The annual Engaging Faith conference offered by Furman’s Office of the Chaplain and NEXUS Center brings two speakers from diverse backgrounds together to challenge conference-goers to address the deep issues of faith.
This year’s speakers, Brene Brown and Yvette Flunder, encouraged their audience to get in touch with the issues of vulnerability and radical inclusion. Dr. Brown, a research professor at the University of Houston Graduate College of Social Work, has spent the last decade studying vulnerability, worthiness, courage and shame. Bishop Yvette Flunder is the founder of City of Refuge UCC, a thriving inner-city congregation in San Francisco that serves many marginalized people in the Bay Area.
The Birthplace of Creativity
Brown said, “The myths of vulnerability are that (1) it is weakness; (2) I can opt out; (3) it is letting it all hang out, or over-sharing; and (4) I can go it alone. In reality, vulnerability is our most accurate measure of courage. It is the heart of all emotions; it isn’t optional. Without vulnerability, there is no intimacy. Vulnerability is about trust, intimacy and connection.” She said vulnerability is “not about winning and losing, it is about being willing to show up and be seen.” Sometimes just showing up (as in being the first to apologize or to say “I love you”) takes a great deal of courage.
I Am Enough
In her research, Brown found that about 20 percent of the people she interviewed believe “I am worthy of love and belonging” no matter what their situation. These people faced the same struggles as the other 80 percent interviewed, but regardless of their addiction, divorce, financial woes or other loss, they still believed they were worthy of love and belonging. The “wholehearted” people, as Dr. Brown calls them, also “cultivate rest and play. They have given up achievement and exhaustion as status symbols.”
A Practice, Not an Attitude
Brown shared that “every single person I interviewed who had the capacity for joy actively practiced gratitude. They kept a gratitude journal or noted each day what they were grateful for. People who had experienced great tragedy, such as losing a child, encourage others to be grateful for the simple things and moments you have.” Brown said that people who have lost someone miss the ordinary moments. “We squander these moments in search of extraordinary moments.”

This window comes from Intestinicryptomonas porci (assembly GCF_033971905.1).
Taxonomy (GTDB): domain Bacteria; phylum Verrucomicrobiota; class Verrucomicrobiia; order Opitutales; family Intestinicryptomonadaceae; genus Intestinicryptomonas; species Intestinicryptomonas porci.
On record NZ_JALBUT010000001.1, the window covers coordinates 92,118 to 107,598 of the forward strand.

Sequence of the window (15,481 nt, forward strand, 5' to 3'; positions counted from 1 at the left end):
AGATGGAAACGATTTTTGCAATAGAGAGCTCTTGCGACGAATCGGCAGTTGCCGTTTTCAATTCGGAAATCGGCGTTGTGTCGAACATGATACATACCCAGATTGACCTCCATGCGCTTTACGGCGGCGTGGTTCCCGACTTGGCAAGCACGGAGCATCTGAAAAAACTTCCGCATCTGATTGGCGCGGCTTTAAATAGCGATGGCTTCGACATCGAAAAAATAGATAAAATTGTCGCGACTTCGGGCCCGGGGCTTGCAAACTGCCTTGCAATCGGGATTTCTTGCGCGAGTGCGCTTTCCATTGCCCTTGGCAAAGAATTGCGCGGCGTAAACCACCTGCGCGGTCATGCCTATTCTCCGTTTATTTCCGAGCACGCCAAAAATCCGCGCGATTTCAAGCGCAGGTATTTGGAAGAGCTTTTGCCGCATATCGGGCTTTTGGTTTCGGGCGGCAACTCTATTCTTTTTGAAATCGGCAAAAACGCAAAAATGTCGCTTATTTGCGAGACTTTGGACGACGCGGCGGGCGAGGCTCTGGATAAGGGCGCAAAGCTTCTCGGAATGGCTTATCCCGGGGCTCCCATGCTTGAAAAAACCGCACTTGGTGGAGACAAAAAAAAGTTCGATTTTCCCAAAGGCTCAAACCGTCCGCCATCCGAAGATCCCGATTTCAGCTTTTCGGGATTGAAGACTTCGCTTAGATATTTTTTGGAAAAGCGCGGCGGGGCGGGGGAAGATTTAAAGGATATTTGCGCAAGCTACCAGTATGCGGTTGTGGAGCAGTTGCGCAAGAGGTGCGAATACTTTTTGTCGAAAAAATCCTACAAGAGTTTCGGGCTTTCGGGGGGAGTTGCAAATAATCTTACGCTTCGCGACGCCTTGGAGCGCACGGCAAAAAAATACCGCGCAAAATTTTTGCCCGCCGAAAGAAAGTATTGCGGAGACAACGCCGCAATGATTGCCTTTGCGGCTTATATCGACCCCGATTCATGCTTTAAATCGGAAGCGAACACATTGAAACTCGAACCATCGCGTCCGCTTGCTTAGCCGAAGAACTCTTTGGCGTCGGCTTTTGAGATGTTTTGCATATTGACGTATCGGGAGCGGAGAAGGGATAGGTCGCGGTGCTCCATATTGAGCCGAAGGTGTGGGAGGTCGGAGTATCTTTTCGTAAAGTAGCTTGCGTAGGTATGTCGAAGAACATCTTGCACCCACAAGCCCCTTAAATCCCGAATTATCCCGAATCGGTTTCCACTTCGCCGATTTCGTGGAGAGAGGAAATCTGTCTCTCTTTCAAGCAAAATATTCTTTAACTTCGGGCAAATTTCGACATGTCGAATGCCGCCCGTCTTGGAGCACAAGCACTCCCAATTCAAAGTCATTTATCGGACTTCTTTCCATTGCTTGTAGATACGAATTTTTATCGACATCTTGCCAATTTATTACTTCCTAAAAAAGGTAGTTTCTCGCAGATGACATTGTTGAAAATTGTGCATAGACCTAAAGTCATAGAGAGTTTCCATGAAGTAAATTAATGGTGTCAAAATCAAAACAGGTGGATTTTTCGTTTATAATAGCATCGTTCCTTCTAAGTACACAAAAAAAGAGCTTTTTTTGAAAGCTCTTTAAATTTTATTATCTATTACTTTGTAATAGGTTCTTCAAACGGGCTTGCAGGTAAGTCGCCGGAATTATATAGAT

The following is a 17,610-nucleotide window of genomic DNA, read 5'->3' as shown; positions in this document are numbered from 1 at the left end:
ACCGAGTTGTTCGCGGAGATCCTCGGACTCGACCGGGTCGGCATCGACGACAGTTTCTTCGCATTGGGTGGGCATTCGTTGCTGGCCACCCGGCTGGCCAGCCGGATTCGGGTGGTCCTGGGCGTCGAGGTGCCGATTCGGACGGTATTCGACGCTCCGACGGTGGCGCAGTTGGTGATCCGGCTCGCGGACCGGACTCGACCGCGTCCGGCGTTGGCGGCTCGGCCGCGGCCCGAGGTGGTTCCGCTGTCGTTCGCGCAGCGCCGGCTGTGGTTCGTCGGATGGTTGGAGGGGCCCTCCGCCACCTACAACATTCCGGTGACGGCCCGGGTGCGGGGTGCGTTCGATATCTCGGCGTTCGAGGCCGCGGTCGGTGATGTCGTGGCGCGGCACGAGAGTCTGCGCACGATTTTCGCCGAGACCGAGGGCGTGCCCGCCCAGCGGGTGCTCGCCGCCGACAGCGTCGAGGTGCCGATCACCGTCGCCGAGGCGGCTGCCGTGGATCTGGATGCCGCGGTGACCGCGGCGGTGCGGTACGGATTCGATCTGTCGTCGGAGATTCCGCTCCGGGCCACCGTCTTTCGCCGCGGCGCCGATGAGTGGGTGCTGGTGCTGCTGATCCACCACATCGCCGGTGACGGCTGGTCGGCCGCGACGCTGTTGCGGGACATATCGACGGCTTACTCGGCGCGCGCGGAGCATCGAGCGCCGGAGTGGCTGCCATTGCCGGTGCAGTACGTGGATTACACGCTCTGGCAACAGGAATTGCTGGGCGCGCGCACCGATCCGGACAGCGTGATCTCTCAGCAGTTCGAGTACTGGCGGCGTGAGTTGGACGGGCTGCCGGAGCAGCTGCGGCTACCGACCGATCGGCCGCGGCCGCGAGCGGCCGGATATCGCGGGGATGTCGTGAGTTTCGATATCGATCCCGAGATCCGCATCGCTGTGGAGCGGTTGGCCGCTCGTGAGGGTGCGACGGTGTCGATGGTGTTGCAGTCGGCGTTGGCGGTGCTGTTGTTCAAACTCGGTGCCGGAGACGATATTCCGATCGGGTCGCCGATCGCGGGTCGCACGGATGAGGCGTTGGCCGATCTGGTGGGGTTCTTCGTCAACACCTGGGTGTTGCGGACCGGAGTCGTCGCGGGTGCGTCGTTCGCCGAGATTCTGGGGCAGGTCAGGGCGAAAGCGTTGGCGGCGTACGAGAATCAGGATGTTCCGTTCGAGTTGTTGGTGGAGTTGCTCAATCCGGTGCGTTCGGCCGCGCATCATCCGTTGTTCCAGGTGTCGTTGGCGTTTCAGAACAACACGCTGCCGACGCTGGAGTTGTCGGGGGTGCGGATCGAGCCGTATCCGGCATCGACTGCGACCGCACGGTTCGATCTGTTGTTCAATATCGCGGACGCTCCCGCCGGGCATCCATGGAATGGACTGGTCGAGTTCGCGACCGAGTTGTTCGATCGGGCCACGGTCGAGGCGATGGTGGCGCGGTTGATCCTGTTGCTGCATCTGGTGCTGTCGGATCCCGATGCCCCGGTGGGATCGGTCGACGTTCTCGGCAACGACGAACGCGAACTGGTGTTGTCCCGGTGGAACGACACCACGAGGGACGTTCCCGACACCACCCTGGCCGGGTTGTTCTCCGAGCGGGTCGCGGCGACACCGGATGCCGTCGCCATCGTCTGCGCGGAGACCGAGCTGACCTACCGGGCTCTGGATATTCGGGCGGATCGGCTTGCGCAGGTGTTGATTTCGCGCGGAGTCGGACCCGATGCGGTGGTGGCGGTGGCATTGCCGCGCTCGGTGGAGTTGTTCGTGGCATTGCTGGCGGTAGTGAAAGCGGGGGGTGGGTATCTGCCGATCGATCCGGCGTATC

Remembering Your Purpose
Flunder said, “Real proactive leadership is the interruption of stability. Interruption honors the existing institution, but shakes it up enough to change.” She also said, “It’s not a matter of finding out what your purpose is; it is remembering. It (your purpose in life) has been with you since you were born, before people began saying, ‘You can’t do that. You can’t be that.'”
Brown said, “We need leaders willing to lead from their brokenness and vulnerability, because if failure is not an option, then neither is innovation.”
Be the Adult
Bishop Flunder said, “We can’t give our kids what we don’t have. We have to be the adults we want our children to be.” She encouraged parents not to move their children away from what they are drawn to (such as a boy who wants a pink ball), but to allow children to make choices that may seem counter-cultural (Yvette wanted a briefcase as a young girl, not dolls). That way children grow up knowing “power, peace and self assurance.”
Brown said, “There is a huge difference between being privileged and being entitled. My job is to make sure my daughter understands her privilege, and is grateful for it.”
By Susan Stall,
NEXUS Center hosts a website dedicated to cultivating spiritual awareness by publicizing speakers, conferences and workshops within a two-hour drive from Greenville. In addition to the Engaging Faith conference, ?each fall NEXUS presents a workshop at First Baptist Church Greenville that explores the spiritual psyche through a study of dreams.